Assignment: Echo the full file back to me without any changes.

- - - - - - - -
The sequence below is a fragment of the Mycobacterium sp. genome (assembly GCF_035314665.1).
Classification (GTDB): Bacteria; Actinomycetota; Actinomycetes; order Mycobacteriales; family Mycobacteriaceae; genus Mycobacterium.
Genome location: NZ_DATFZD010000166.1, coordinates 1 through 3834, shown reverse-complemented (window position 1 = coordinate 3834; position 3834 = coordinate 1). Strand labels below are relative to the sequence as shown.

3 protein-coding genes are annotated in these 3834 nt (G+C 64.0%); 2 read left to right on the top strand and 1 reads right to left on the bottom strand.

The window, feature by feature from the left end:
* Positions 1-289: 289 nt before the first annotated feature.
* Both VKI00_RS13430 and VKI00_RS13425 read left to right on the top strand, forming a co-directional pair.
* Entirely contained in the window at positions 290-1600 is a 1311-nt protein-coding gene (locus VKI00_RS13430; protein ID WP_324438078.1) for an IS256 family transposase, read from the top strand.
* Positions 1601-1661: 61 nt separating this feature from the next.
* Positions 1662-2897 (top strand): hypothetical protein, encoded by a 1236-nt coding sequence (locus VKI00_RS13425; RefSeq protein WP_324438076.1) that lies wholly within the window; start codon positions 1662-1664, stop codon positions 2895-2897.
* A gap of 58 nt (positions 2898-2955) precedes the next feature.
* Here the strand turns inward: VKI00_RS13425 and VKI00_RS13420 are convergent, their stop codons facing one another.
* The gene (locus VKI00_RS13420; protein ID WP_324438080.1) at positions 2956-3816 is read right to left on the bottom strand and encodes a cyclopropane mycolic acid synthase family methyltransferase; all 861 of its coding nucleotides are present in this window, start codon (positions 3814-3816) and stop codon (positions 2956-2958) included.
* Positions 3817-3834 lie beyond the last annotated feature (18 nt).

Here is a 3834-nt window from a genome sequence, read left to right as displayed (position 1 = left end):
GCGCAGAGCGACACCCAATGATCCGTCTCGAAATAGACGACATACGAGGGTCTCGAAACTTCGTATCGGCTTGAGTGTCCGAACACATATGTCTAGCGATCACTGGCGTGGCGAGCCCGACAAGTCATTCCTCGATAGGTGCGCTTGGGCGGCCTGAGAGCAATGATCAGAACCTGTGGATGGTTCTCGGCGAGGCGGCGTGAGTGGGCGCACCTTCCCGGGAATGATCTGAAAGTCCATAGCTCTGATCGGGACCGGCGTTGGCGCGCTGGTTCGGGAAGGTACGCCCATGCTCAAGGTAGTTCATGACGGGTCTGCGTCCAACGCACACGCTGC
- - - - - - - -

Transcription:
The sequence below is a fragment of the Mycobacterium sp. genome (assembly GCF_035314665.1).
Classification (GTDB): Bacteria; Actinomycetota; Actinomycetes; order Mycobacteriales; family Mycobacteriaceae; genus Mycobacterium.
Genome location: NZ_DATFZD010000166.1, coordinates 1 through 3834, shown reverse-complemented (window position 1 = coordinate 3834; position 3834 = coordinate 1). Strand labels below are relative to the sequence as shown.

3 protein-coding genes are annotated in these 3834 nt (G+C 64.0%); 2 read left to right on the top strand and 1 reads right to left on the bottom strand.

The window, feature by feature from the left end:
* Positions 1-289: 289 nt before the first annotated feature.
* Both VKI00_RS13430 and VKI00_RS13425 read left to right on the top strand, forming a co-directional pair.
* Entirely contained in the window at positions 290-1600 is a 1311-nt protein-coding gene (locus VKI00_RS13430; protein ID WP_324438078.1) for an IS256 family transposase, read from the top strand.
* Positions 1601-1661: 61 nt separating this feature from the next.
* Positions 1662-2897 (top strand): hypothetical protein, encoded by a 1236-nt coding sequence (locus VKI00_RS13425; RefSeq protein WP_324438076.1) that lies wholly within the window; start codon positions 1662-1664, stop codon positions 2895-2897.
* A gap of 58 nt (positions 2898-2955) precedes the next feature.
* Here the strand turns inward: VKI00_RS13425 and VKI00_RS13420 are convergent, their stop codons facing one another.
* The gene (locus VKI00_RS13420; protein ID WP_324438080.1) at positions 2956-3816 is read right to left on the bottom strand and encodes a cyclopropane mycolic acid synthase family methyltransferase; all 861 of its coding nucleotides are present in this window, start codon (positions 3814-3816) and stop codon (positions 2956-2958) included.
* Positions 3817-3834 lie beyond the last annotated feature (18 nt).

Here is a 3834-nt window from a genome sequence, read left to right as displayed (position 1 = left end):
GCGCAGAGCGACACCCAATGATCCGTCTCGAAATAGACGACATACGAGGGTCTCGAAACTTCGTATCGGCTTGAGTGTCCGAACACATATGTCTAGCGATCACTGGCGTGGCGAGCCCGACAAGTCATTCCTCGATAGGTGCGCTTGGGCGGCCTGAGAGCAATGATCAGAACCTGTGGATGGTTCTCGGCGAGGCGGCGTGAGTGGGCGCACCTTCCCGGGAATGATCTGAAAGTCCATAGCTCTGATCGGGACCGGCGTTGGCGCGCTGGTTCGGGAAGGTACGCCCATGCTCAAGGTAGTTCATGACGGGTCTGCGTCCAACGCACACGCTGC